Election spurs gun sales elsewhere, Pagosa less than norm

Although national reports indicate gun sales are booming following Barack Obama’s successful presidential bid, local gun retailers say business is steady but not extraordinary.

“Sales are brisk, but sales have been brisk since August,” said J.P. Rappenecker, owner of Pagosa Springs’ The House of Muskets.

Rappenecker and Mike Haynes, owner of Eagle Mountain Mercantile, both said although inventory isn’t flying off the shelves, customers are showing a keen and renewed interest in firearms.

At Eagle Mountain Mercantile, Haynes said recent customers are leaning toward semi-automatic weapons because they fear those are the types of guns a liberal leaning government would go after first.

Similar sentiment emerged during the Clinton era when he pushed for legislation banning certain types of semi-automatic firearms and high capacity magazines.

“People are looking at semi-automatic rifles and handguns, but amazingly enough, people are looking at other kinds of guns too. We’ve sold all kinds of guns last week, not just so-called assault rifles. But there is definitely more interest in the semi-automatic types of guns.”

And Haynes’ assessment appears to mirror the national trend.

The buzz on blogs, Internet chat rooms and talk in gun stores across the nation, indicates many fear the Obama administration will squelch their right to bear arms, and they are, at least in Colorado, apparently, buying in record numbers now before it is too late.

According to Lance Clem, public information officer for the Colorado Bureau of Investigation (CBI), the state set records on two consecutive November weekends for the number of queries gun dealers submitted to the Insta-Check system for pre-purchase criminal background checks.

“A record was set last Saturday with 1,831 requests. That beats the prior record set the prior Saturday by 400. It’s been, well, think of every superlative you can think of,” Clem said. “We’ve never seen these numbers in the history of the program.”

The official CBI tally for Nov. 1 was 1,438, and Clem estimated the agency would likely conduct 10,000 pre-purchase background checks by month’s end.

Although Colorado is seeing unprecedented queries, Clem said the background check and buying surge is following a national trend.

“We’re hearing consistently that Insta-Checks or Brady checks are flooding other state agencies and the FBI as well,” Clem said.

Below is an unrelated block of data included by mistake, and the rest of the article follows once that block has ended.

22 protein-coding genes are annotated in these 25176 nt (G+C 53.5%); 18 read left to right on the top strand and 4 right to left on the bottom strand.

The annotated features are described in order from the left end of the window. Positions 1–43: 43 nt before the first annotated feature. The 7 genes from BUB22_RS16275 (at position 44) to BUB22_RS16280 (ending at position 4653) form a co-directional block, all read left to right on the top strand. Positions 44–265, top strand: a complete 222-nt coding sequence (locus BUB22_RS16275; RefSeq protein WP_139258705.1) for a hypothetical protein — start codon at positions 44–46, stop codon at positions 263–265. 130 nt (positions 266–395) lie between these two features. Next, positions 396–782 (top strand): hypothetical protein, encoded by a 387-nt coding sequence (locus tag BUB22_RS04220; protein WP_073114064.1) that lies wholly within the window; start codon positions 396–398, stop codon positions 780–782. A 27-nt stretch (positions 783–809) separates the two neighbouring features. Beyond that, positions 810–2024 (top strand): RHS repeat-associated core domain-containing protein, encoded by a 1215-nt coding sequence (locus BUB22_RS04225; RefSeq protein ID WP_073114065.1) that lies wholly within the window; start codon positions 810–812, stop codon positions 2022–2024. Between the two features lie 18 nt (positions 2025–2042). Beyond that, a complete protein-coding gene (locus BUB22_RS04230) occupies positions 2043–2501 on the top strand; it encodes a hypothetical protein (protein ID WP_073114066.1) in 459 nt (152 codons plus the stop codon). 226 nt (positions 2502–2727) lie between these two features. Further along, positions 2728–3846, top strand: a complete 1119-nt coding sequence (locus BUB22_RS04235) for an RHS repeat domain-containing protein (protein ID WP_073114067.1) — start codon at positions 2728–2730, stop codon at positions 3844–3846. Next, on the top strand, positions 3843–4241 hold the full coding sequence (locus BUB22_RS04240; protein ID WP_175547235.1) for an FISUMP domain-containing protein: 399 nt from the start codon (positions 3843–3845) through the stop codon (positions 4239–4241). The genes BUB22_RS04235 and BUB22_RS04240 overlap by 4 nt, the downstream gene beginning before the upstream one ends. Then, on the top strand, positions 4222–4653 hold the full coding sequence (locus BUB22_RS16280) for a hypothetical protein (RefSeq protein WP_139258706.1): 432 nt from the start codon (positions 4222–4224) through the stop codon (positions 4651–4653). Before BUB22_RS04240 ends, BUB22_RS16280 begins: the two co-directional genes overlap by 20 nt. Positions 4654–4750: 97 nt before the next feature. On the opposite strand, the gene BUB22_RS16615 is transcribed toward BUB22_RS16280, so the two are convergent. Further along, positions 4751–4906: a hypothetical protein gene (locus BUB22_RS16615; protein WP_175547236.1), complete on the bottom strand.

And locally, Haynes and Rappenecker have felt the pressure.

“Typically there are 50 or 60 (in the queue), maybe 100 if it’s a Saturday close to a payday,” Rappenecker said. But on Saturday, “There were over 500 people trying to buy guns in the state of Colorado. I’ve never ever seen 500 in the queue.”

For Haynes, he said CBI wait times have been averaging 10 times longer than before the election, with about 10 times as many people in the purchasing queue. Haynes said a normal queue might have 15 to 25 people, but since the Nov. 4 election, wait times have surged.

“We had upwards of 300 people in the queue late last week,” Haynes said.

According to CBI statistics, as of September 2008, the average wait time for a telephone or Internet query was 8:48 seconds, but Clem said that number has grown to three and a half hours.

Although the current shopping spree may be fueled by a similar concern that harkens back to Clinton-era gun control legislation, the fuel for the recent wave of purchases may also be linked to a National Rifle Association propaganda campaign which sought to cast Obama as an imminent threat to gun rights in America

In fact, the NRA pledged $15 million of a $40 million campaign budget to convince voters of such. Called “Barack Obama’s 10-Point Plan to ‘Change’ the Second Amendment,” the flier and mailer campaign attempted to persuade voters that an Obama administration would ban the use of firearms for home self defense, pass federal legislation eliminating a citizen’s right to carry a firearm, would ban the manufacture sale and possession of handguns, close down 90 percent of the gun stores in America, ban rifle ammunition commonly used for hunting and sport shooting, increase federal taxes on guns and ammunition by 500 percent, restore voting rights for millions of criminals including those who have used a firearm to commit a crime, expand the Clinton-era semi-automatic ban to include millions more firearms, mandate a government issued license to purchase a firearm, and appoint judges who share his views on the second amendment.

NRA spokesperson Andrew Arulanandam confirmed the NRA generated the mailer.

In a Web posting, Wayne LaPierre, executive vice president for the NRA wrote, “Obama’s change means gun owners will be under siege like never before.”

But while national sales, and sales in major metropolitan areas may illuminate that many citizens share LaPierre’s “siege” mentality, slower local sales, said Haynes, may indicate Pagosa Country residents are woven from a slightly different cloth.

“We’re definitely seeing a renewed interest in guns and possibly buying extra ammunition, but I think, in our town and in Archuleta County, people are more self reliant, independent types who own guns and have a fair amount of ammunition in their gun cases anyway,” Haynes said.